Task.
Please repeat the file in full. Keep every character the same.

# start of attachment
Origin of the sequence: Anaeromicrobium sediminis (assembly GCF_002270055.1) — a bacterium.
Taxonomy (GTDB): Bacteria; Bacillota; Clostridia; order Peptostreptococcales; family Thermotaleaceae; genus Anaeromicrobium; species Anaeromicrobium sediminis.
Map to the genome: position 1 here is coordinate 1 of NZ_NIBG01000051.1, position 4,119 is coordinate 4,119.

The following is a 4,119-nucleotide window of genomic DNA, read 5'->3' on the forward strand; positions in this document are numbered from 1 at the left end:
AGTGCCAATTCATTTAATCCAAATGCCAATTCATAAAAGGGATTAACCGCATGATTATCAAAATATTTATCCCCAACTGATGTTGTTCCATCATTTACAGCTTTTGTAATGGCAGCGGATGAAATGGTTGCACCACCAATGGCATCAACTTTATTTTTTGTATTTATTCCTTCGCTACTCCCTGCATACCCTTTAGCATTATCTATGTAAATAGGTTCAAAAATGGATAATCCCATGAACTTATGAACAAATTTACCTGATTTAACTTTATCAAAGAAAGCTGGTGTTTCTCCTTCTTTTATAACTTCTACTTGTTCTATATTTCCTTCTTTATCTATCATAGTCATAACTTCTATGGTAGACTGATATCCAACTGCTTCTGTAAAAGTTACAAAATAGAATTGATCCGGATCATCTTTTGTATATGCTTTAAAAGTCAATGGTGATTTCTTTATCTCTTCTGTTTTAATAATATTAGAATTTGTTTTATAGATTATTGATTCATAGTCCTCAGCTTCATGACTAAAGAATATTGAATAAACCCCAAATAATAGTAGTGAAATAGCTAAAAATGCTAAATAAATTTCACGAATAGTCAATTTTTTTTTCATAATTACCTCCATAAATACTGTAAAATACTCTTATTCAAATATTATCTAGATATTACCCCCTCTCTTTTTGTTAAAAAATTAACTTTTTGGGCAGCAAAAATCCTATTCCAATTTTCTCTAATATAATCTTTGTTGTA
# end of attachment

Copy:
Origin of the sequence: Anaeromicrobium sediminis (assembly GCF_002270055.1) — a bacterium.
Taxonomy (GTDB): Bacteria; Bacillota; Clostridia; order Peptostreptococcales; family Thermotaleaceae; genus Anaeromicrobium; species Anaeromicrobium sediminis.
Map to the genome: position 1 here is coordinate 1 of NZ_NIBG01000051.1, position 4,119 is coordinate 4,119.

The following is a 4,119-nucleotide window of genomic DNA, read 5'->3' on the forward strand; positions in this document are numbered from 1 at the left end:
AGTGCCAATTCATTTAATCCAAATGCCAATTCATAAAAGGGATTAACCGCATGATTATCAAAATATTTATCCCCAACTGATGTTGTTCCATCATTTACAGCTTTTGTAATGGCAGCGGATGAAATGGTTGCACCACCAATGGCATCAACTTTATTTTTTGTATTTATTCCTTCGCTACTCCCTGCATACCCTTTAGCATTATCTATGTAAATAGGTTCAAAAATGGATAATCCCATGAACTTATGAACAAATTTACCTGATTTAACTTTATCAAAGAAAGCTGGTGTTTCTCCTTCTTTTATAACTTCTACTTGTTCTATATTTCCTTCTTTATCTATCATAGTCATAACTTCTATGGTAGACTGATATCCAACTGCTTCTGTAAAAGTTACAAAATAGAATTGATCCGGATCATCTTTTGTATATGCTTTAAAAGTCAATGGTGATTTCTTTATCTCTTCTGTTTTAATAATATTAGAATTTGTTTTATAGATTATTGATTCATAGTCCTCAGCTTCATGACTAAAGAATATTGAATAAACCCCAAATAATAGTAGTGAAATAGCTAAAAATGCTAAATAAATTTCACGAATAGTCAATTTTTTTTTCATAATTACCTCCATAAATACTGTAAAATACTCTTATTCAAATATTATCTAGATATTACCCCCTCTCTTTTTGTTAAAAAATTAACTTTTTGGGCAGCAAAAATCCTATTCCAATTTTCTCTAATATAATCTTTGTTGTA